Passions run high on this issue, and I hope the debate will unfold with respect and kindness on both sides.  Whichever side of the debate we are on, we should acknowledge that our aim is the same – a party where every individual can feel supported and welcome, with many more elected representatives at all levels, reflecting the diversity of our society in all ways, and making a positive impact on our communities.

In 2001, I took to the conference platform in Bournemouth, summating an amendment to a similar motion, in much the same vein as this weekend’s amendment submitted by the East Midlands.  Liberal Youth have also voiced their opposition to all-women shortlists. The group of us campaigning on this issue had t-shirts specially printed for the occasion, declaring “I am not a token woman.  Say No to all-women shortlists.” Our amendment was successful, and the Gender Balance Task Force was formed, now the Campaign for Gender Balance.

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Data: If we’d won more seats in 2015, our Commons team would still have been over-whelmingly white and male

If you don’t already get Mark Pack’s Liberal Democrat Newswire, it’s worth signing up to it. I’ve also heard he’s co-written a book on how to win elections.

In this month’s Liberal Democrat Newswire, which is number 77, Mark presents some very clear statistics on a key point which has come up in the diversity debate:

One comment often made is that the party’s current all male, all white line-up in the House of Commons is due to the party having only 8 MPs – and that if they party had done better at the last election, it would have been more diverse.

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The myth of “the best candidate”

I think it is time to debunk the myth of ‘the best candidate’.

Many people in these various threads on the diversity motion say we would end up not selecting this mythical person if we were to allow AWS.

Leaving aside for the moment the aspersion this casts on women candidates, let’s have a look at the best candidate argument and see if it holds water.

The first thing we need to consider is what wins elections at a parliamentary level? Is it the candidate or is it the campaign? I would argue strongly that it’s the campaign that is built around the candidate and the work that is put in by the team around the candidate that is most important. Of course a personable and hard working candidate is also an asset, but a new PPC will have almost zero personal vote and incumbency doesn’t kick in at all until someone has been elected more than once. Even if a local candidate has been an active councillor this will at best be in 10-15% of the seat and there is scant evidence that this transfers to the parliamentary contest. On this I speak with personal knowledge having been in just that position in 2001, where having been elected as a councillor is 1998 AND 1999, my vote in the 2001 GE was not much different in my ward than anywhere else in the constituency.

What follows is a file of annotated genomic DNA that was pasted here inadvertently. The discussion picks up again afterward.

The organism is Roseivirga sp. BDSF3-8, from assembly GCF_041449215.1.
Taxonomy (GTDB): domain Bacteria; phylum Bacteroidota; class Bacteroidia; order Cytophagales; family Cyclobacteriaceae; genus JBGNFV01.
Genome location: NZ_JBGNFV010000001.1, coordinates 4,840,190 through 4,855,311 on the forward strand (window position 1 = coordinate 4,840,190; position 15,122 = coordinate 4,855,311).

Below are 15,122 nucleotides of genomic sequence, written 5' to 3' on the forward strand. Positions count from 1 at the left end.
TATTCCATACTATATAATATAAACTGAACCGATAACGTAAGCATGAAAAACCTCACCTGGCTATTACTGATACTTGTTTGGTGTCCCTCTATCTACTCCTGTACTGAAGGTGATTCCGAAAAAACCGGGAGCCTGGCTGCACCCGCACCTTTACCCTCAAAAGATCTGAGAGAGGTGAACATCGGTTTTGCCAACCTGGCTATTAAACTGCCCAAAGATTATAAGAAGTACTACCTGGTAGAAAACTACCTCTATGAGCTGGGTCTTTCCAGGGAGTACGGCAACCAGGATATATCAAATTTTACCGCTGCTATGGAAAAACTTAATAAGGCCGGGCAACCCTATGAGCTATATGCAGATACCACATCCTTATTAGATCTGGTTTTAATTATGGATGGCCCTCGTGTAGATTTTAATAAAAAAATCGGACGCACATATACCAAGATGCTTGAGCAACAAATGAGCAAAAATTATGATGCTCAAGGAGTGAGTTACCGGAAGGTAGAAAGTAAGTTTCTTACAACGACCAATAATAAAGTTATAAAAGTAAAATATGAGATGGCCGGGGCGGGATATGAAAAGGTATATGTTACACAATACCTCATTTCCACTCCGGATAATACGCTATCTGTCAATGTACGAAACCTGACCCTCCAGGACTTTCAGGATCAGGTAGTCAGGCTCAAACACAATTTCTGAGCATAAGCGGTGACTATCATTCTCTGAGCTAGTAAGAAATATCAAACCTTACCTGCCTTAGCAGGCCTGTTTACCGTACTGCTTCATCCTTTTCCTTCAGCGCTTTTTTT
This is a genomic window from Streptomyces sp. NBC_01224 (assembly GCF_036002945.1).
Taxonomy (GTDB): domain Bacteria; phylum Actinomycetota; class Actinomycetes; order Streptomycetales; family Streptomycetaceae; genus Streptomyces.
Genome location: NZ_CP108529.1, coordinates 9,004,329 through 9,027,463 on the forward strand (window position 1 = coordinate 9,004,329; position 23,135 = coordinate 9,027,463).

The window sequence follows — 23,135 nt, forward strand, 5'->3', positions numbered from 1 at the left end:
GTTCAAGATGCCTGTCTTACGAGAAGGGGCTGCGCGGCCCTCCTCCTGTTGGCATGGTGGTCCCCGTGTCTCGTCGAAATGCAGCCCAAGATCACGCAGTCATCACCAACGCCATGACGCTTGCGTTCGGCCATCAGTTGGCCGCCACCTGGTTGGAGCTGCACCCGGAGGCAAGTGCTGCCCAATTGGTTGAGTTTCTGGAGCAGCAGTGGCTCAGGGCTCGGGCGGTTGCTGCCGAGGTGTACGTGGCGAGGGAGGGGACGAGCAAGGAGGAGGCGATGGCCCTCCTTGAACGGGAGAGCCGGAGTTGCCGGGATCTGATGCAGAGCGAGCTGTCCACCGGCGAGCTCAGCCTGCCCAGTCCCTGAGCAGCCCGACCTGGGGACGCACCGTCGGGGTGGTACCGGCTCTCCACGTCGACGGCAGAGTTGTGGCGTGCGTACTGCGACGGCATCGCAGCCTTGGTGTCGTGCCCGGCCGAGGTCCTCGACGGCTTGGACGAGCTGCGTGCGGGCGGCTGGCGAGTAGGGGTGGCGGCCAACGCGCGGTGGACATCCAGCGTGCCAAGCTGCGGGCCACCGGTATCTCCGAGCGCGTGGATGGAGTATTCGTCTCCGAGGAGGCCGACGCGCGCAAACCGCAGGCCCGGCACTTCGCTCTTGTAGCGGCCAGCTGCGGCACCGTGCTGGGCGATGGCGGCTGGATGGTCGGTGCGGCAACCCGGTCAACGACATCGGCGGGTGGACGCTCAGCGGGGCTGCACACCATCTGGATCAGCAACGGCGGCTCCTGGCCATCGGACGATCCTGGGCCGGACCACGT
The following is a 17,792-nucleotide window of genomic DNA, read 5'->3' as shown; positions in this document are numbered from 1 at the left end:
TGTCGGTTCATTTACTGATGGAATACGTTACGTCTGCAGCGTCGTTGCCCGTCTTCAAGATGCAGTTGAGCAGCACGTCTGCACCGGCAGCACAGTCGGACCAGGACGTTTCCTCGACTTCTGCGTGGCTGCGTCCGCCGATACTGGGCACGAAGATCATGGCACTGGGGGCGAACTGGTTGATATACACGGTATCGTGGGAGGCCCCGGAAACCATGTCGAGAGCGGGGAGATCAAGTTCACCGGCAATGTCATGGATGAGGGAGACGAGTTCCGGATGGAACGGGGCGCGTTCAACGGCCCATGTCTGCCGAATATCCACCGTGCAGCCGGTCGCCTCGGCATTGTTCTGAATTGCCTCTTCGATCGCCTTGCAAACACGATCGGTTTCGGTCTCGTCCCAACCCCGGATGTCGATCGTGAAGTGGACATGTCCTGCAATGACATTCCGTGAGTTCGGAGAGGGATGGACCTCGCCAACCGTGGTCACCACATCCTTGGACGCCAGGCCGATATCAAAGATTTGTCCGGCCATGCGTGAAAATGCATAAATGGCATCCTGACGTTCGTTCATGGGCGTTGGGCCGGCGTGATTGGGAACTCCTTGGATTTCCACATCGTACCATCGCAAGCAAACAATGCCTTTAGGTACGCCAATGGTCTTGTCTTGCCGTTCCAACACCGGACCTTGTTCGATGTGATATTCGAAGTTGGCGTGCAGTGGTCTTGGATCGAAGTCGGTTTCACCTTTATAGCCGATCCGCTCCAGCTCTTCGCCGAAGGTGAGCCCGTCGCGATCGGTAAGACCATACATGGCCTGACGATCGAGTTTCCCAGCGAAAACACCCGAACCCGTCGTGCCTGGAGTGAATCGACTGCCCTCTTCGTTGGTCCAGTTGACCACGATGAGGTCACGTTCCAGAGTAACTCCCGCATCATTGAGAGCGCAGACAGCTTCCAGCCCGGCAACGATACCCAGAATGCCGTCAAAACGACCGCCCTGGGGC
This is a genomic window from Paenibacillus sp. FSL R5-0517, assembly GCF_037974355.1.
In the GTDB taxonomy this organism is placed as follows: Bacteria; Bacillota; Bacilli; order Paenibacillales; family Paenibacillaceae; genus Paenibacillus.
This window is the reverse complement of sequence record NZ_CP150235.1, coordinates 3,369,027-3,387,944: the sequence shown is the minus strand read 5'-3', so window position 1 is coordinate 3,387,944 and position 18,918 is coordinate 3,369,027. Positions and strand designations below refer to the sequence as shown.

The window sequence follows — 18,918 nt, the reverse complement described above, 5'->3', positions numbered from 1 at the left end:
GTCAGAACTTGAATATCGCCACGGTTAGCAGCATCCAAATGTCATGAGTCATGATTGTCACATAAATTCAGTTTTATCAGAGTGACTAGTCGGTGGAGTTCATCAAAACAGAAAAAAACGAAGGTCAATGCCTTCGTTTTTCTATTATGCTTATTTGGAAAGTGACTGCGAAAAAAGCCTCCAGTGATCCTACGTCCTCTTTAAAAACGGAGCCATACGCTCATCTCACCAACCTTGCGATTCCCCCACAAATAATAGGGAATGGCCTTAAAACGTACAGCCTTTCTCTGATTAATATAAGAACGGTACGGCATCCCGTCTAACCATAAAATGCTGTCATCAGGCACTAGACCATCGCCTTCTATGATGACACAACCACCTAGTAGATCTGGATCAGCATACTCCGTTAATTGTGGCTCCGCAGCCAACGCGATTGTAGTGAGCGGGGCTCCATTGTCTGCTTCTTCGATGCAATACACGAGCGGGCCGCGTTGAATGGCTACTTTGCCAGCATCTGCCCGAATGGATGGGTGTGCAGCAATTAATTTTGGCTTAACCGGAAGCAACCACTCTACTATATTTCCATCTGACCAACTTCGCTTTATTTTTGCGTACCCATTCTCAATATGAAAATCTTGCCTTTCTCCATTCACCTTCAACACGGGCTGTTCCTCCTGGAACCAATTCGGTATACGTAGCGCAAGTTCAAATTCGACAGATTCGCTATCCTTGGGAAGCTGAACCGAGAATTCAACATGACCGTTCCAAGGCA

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For International Women’s Day: These are not token women

One of the main factors in the defeat of a proposal for all-women shortlists in 2001 was a spirited campaign by the then youth organisation. Jo Swinson led the way wearing a pink t-shirt saying “I am not a token woman.” Jo has now, after many years of putting her heart and soul  into improving the party’s diversity, come to the conclusion that all-women shortlists are a short term necessary part of the mix.

There are many myths about all-women shortlists, but one in particular is the refrain you often hear – that we need to have the best person for the job. People seem to think that positive action of this sort means that you are somehow settling for second best. When you think about it, that’s quite insulting. Do we really think that of the 111  MPs we have elected, that only 19 women were actually good enough to make the grade? Do we think that the one time we managed to send a gender-balanced team of MEPs that the women were not as good as the men? Women like Liz Lynne who had already been an MP and Sarah Ludford, who was a member of the House of Lords and went on to be a massive voice for human rights and civil liberties?

I thought it might be good to celebrate some women from around the world who have had the chance to excel nationally and internationally because of specific measures to improve gender balance. I’ve had a lot of help from Flo Clucas who is the President of ALDE’s Gender Equality Network in preparing this, so thanks to her.

Let’s start at home with Labour.They are doing best on gender balance with 43% women on their Westminster benches and have commonly used all-women shortlists since 1997.

Stella Creasy

Elected as MP for Walthamstow in 2010, Stella Creasy has shown herself to be a powerful parliamentary performer and scourge of payday lenders. She stood for Deputy Leader last year.

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Alison McInnes’ speech in the Scottish diversity debate: Positive action is a realignment to break the mould that society has been using for too long

This is the speech that Alison McInnes gave to the Scottish Liberal Democrat Conference. It’s quite direct and points out our own failings, saying that we have to take action to resolve our lack of diversity.

I’ve been a member of our party for a quarter of a century.  One disappointing constant has been the gender imbalance in our parliamentary groups.

I have had plenty of opportunity to observe the dynamics of our party, locally and nationally, and to identify through the party’s own myriad actions what it actually values and honours.